I can see 2 of the 4 sides in the photo. I regret not taking a photo of mine before I started messing with the soldering iron. I'll attempt to replace the chip this weekend. As far as I know, bridges should be present on the PCB itself. It's not something that's added later. They only appear to be manually placed, but I heard there's are actual traces underneath. Will find out soon enough. I also have a replacement Evergreen CPU coming in a few weeks. I will probably do a manual job on Gainbery, but not test it till I try Evergreen first, because if I botch this, and end up frying the motherboard, it would be a stupid thing to do, before the other chip shows up. Only if the other one doesn't work (seller claims guaranteed functionality, but no visual proof, so who knows). Another regret is that I did not record original pin settings on the motherboard that came with the dead 5x86. The settings for my motherboard (Matsonic M601) are undocumented. So I have to guess, which chip matches the right configuration. Probably the same setting as DX2-66. I don't think the chip can be fried with incorrect jumpers. The worst that can happen, is I'll disrupt the VLB. The motherboard only runs 5V to the CPU, so aside from 5x86 upgrades with 5 to 3.3 regulator, there are no options above DX2. Overdrives don't work. I tested many. For me incentive to upgrade is significant, because despite having a chip selection all the way up to DX4-120, I can use none of them. I tried ordering 5V to 3.3V socket adapters awhile ago, but it turned out to be a scam. I thought I wasn't going to go back to the ruined Gainbery, but now it's either that, or the Evergreen, which should be an identical copy. I want to bring the system to Pentium level. Maybe even overclock to 160. Back in the day I had a P-100, and this 486 is the closest thing to what I remember from the 90's. My P-100 was bottom of the line, and the 486 I made to replace it, is top of the line, except the CPU, which is a half to a third too slow, compared to what I had. 5x86 is advertised as a P-75 equivalent. I have my doubts, but it's still better than a DX2-66. I'm less worried about the CPU and more about the voltage regulator. I hope replacement chips I got aren't fakes. If there's anything that could put an instant end to my motherboard, it would be a fake voltage regulator that shorts the 5V line, or sends it straight through to the 3.3V line.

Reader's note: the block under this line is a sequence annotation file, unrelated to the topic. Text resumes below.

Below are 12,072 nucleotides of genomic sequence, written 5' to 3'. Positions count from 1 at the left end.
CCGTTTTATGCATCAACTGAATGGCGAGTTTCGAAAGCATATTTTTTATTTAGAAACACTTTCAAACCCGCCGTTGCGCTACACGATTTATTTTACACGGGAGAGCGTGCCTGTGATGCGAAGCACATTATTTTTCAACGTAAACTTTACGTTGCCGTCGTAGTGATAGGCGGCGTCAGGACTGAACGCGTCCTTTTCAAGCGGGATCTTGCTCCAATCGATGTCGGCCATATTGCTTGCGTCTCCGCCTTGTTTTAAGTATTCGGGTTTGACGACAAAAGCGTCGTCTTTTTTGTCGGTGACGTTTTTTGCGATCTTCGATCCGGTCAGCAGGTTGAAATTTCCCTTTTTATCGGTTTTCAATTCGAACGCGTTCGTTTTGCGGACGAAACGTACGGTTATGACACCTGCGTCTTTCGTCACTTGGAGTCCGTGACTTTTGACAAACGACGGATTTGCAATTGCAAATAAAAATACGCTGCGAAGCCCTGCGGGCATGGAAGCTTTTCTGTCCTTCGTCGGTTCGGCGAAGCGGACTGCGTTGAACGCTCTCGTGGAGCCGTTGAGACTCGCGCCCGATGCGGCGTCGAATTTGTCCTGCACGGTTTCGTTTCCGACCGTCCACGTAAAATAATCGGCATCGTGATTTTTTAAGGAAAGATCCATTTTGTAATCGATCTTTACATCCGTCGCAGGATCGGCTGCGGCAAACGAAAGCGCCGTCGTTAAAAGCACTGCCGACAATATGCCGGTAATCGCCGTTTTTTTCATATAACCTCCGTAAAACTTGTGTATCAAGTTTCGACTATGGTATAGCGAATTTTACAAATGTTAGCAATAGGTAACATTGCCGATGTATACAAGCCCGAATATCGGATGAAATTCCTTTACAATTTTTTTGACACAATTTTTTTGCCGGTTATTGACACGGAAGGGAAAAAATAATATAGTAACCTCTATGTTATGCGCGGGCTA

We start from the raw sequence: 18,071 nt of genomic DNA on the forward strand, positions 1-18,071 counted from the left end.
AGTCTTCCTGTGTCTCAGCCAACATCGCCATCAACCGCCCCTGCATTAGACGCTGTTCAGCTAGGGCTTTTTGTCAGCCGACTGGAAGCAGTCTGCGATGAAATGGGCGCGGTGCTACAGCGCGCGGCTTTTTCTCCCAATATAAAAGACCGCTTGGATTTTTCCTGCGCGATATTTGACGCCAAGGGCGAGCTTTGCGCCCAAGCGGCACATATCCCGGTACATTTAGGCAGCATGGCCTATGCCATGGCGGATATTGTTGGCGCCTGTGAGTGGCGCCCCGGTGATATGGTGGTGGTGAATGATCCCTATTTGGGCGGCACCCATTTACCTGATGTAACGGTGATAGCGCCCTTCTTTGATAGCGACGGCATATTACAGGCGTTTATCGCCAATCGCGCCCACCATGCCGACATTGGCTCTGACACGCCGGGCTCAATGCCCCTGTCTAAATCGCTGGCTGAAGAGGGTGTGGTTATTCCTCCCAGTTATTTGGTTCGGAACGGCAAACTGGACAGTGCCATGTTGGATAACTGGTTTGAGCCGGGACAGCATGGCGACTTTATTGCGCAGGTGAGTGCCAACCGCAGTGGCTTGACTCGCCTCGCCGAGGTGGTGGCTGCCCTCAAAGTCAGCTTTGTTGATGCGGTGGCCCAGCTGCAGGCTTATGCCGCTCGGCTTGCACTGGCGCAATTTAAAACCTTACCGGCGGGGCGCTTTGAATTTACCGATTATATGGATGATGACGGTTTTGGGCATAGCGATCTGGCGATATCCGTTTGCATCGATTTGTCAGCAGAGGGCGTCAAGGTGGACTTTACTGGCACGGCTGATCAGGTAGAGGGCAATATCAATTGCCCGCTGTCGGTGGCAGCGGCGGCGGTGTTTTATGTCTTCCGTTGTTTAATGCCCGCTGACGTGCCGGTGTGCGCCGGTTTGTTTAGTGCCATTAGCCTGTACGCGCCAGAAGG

Quick question - there is a missing pin on one of the sockets. Is that accidental damage, or deliberate? I don't know the 486 pinout. I assume some pins are redundant or NR.